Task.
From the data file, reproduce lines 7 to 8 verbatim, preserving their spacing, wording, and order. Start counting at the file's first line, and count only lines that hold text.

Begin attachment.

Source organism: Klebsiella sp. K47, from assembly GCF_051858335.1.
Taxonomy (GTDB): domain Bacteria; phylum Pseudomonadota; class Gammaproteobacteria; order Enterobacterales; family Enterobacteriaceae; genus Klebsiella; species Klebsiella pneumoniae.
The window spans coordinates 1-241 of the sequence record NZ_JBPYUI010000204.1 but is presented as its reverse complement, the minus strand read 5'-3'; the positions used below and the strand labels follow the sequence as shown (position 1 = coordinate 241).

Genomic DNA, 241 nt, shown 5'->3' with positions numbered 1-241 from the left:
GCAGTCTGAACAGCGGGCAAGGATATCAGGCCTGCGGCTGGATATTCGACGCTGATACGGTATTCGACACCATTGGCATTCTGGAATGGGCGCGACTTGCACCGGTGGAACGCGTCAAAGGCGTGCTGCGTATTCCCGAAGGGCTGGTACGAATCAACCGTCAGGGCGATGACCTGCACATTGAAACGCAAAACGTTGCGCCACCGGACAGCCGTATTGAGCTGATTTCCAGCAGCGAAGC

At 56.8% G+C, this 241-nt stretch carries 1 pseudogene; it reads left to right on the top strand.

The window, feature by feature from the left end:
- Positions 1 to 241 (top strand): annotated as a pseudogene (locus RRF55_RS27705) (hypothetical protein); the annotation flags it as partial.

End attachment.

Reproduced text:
The window, feature by feature from the left end:
- Positions 1 to 241 (top strand): annotated as a pseudogene (locus RRF55_RS27705) (hypothetical protein); the annotation flags it as partial.